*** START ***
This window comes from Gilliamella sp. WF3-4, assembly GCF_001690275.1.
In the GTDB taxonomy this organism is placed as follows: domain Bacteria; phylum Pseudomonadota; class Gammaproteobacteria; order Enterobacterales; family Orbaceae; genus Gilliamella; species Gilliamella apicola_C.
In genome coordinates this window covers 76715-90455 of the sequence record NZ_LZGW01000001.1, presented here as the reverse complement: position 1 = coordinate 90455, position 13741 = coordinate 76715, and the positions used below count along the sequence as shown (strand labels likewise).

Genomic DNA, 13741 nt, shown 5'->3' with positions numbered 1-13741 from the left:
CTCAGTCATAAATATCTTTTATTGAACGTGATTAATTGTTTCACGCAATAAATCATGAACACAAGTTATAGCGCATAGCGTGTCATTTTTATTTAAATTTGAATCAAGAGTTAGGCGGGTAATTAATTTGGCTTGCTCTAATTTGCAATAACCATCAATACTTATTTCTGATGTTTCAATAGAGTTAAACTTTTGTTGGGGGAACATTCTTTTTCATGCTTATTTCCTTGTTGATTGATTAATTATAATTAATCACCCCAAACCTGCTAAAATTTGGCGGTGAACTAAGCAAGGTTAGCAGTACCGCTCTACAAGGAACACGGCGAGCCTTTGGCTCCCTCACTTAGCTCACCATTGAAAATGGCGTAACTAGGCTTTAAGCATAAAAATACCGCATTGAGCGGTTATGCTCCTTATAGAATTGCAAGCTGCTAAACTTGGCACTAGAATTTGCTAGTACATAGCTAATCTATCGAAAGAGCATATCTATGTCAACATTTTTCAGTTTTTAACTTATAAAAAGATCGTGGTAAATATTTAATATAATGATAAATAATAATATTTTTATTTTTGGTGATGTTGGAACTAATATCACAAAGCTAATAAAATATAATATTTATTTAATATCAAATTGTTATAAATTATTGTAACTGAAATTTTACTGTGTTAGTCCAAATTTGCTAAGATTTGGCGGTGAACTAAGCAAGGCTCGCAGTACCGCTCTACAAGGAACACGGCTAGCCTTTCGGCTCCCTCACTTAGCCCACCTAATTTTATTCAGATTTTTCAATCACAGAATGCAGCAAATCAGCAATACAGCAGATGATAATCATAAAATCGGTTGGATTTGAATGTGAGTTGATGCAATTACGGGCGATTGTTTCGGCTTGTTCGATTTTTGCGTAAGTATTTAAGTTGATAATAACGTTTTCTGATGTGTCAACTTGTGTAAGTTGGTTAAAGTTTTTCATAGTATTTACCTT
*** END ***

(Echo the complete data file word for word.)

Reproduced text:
This window comes from Gilliamella sp. WF3-4, assembly GCF_001690275.1.
In the GTDB taxonomy this organism is placed as follows: domain Bacteria; phylum Pseudomonadota; class Gammaproteobacteria; order Enterobacterales; family Orbaceae; genus Gilliamella; species Gilliamella apicola_C.
In genome coordinates this window covers 76715-90455 of the sequence record NZ_LZGW01000001.1, presented here as the reverse complement: position 1 = coordinate 90455, position 13741 = coordinate 76715, and the positions used below count along the sequence as shown (strand labels likewise).

Genomic DNA, 13741 nt, shown 5'->3' with positions numbered 1-13741 from the left:
CTCAGTCATAAATATCTTTTATTGAACGTGATTAATTGTTTCACGCAATAAATCATGAACACAAGTTATAGCGCATAGCGTGTCATTTTTATTTAAATTTGAATCAAGAGTTAGGCGGGTAATTAATTTGGCTTGCTCTAATTTGCAATAACCATCAATACTTATTTCTGATGTTTCAATAGAGTTAAACTTTTGTTGGGGGAACATTCTTTTTCATGCTTATTTCCTTGTTGATTGATTAATTATAATTAATCACCCCAAACCTGCTAAAATTTGGCGGTGAACTAAGCAAGGTTAGCAGTACCGCTCTACAAGGAACACGGCGAGCCTTTGGCTCCCTCACTTAGCTCACCATTGAAAATGGCGTAACTAGGCTTTAAGCATAAAAATACCGCATTGAGCGGTTATGCTCCTTATAGAATTGCAAGCTGCTAAACTTGGCACTAGAATTTGCTAGTACATAGCTAATCTATCGAAAGAGCATATCTATGTCAACATTTTTCAGTTTTTAACTTATAAAAAGATCGTGGTAAATATTTAATATAATGATAAATAATAATATTTTTATTTTTGGTGATGTTGGAACTAATATCACAAAGCTAATAAAATATAATATTTATTTAATATCAAATTGTTATAAATTATTGTAACTGAAATTTTACTGTGTTAGTCCAAATTTGCTAAGATTTGGCGGTGAACTAAGCAAGGCTCGCAGTACCGCTCTACAAGGAACACGGCTAGCCTTTCGGCTCCCTCACTTAGCCCACCTAATTTTATTCAGATTTTTCAATCACAGAATGCAGCAAATCAGCAATACAGCAGATGATAATCATAAAATCGGTTGGATTTGAATGTGAGTTGATGCAATTACGGGCGATTGTTTCGGCTTGTTCGATTTTTGCGTAAGTATTTAAGTTGATAATAACGTTTTCTGATGTGTCAACTTGTGTAAGTTGGTTAAAGTTTTTCATAGTATTTACCTT